On Oct. 28, former NHL player Adam Johnson died following a freak accident where an opposing player’s skate cut Johnson’s neck during an Elite Ice Hockey League game in Nottingham, U.K.
Johnson’s tragic death reminds us hockey fans the dangers that come along with the sport while highlighting the importance of protective gear at all levels. With Ferris State being one of the 64 universities with a NCAA DI men’s hockey team, I believe that the NCAA should mandate neck protection.
While the reactions to Johnson’s death have started a positive conversation for neck protection, there are also those who skew the conversation to a more sinister level.
Matthew Petgrave, the player whose skate hit Johnson’s neck, is Black. Certain commentators, like self-proclaimed “nationalist” Lauren Witzke, referred to the accident as “anti-white terrorism.”
The need from this type of commentators to create a false narrative of a racially motivated, purposeful attack on Johnson is not only racist, irresponsible and unequivocally false, but it takes away from the only circumstances that matter: Johnson and how we move forward to make sure this never happens again.
Currently, the NCAA requires no neck protection for their athletes. However, with the current conversation around neck protection and with leagues and players adopting neck guards, this could and should change.
In response to Johnson’s death, the WHL, a Canadian junior league, mandated that players must wear neck protection. The move joins fellow junior leagues, the QMJHL and the OHL, in requiring neck protection.
While these changes are being made at the junior level, there are also professional league examples. The Wilkes-Barre Scranton Penguins, the AHL affiliate of the Pittsburgh Penguins and where Johnson spent most of his professional career, have mandated neck protection. The Penguins’ ECHL affiliate, the Wheeling Nailers, have also been required to do the same.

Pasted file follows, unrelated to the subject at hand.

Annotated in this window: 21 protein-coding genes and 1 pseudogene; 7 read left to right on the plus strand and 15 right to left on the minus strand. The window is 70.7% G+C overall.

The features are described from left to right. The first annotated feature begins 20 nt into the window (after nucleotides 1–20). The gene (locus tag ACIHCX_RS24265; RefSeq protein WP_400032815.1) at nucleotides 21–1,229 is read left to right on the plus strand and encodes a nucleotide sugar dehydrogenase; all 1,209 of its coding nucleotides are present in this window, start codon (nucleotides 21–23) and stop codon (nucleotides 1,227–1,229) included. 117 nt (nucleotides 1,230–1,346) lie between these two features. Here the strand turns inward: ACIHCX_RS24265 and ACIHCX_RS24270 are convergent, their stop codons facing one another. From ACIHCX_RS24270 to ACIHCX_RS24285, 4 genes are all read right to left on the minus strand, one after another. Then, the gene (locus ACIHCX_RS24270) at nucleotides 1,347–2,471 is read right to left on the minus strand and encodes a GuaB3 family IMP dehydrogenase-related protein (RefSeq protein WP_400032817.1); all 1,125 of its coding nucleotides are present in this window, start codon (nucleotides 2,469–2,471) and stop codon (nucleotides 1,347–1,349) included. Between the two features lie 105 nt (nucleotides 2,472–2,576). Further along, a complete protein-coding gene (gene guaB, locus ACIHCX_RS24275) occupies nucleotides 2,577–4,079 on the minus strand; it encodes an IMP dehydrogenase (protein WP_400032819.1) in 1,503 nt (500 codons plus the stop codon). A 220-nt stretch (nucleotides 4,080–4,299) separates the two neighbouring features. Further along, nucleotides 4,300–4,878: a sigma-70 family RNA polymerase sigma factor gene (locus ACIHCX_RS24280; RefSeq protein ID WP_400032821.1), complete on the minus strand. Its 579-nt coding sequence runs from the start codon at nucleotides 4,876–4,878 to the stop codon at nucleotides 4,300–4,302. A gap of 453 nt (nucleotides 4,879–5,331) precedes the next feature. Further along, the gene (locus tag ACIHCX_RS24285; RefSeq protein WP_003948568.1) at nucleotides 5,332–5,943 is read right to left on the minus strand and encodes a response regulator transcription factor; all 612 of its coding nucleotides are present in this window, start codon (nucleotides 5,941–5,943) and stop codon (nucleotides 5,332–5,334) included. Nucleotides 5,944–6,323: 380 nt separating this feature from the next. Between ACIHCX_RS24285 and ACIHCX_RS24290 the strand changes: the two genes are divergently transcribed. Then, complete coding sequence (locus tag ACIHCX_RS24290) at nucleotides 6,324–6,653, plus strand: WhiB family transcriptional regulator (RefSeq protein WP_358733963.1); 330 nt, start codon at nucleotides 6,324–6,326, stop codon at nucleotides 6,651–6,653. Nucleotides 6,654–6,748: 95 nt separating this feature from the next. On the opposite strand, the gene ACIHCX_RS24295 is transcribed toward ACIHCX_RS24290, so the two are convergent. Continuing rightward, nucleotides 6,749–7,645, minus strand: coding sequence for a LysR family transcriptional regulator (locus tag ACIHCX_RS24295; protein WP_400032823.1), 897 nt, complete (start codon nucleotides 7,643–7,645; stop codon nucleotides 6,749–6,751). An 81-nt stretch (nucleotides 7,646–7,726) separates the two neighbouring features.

I’ve already heard discussion around neck guards for the Bulldogs.
For Ferris hockey coach Bob Daniels, the importance of neck protection has never been more clear as the Bulldogs saw a skateblade incident the same weekend as Johnson’s accident.
“That same weekend, for us, [sophomore forward] Tyler Schleppe got his neck cut and took seven stitches,” Daniels said. “The goalie from Lindenwood caught a blade to the neck against the University of Michigan. It’s happening and I think we’d be negligent if we didn’t do everything we could to try to supply that equipment to the guys.”
Despite Daniels encouraging players to wear neck protection, he mentioned he would “stop short” of mandating neck protection, citing that he didn’t know enough about any medical or equipment “ramifications” from wearing the neck guards.
Skate blade accidents have been happening for years. Luckily, these incidents haven’t been as severe as Johnson’s. Boston Bruins player Jakob Lauko took a blade to the face on Oct. 24, Evander Kane took a blade to the wrist in 2022. There have even been accidents close to Johnson’s, like Clint Malarchuk in 1989 or in 2008 with Richard Zednick. Both players had their carotid arteries cut, but luckily survived.
The point is this: if it can happen in a small league like the EIHL and the largest league in the world, the NHL, it can happen at an NCAA level.
Reducing the risk of fatal injury within hockey and making sure we don’t repeat the past is crucial to remembering Johnson. We can make the sport safer for those who love to play it, people like Johnson.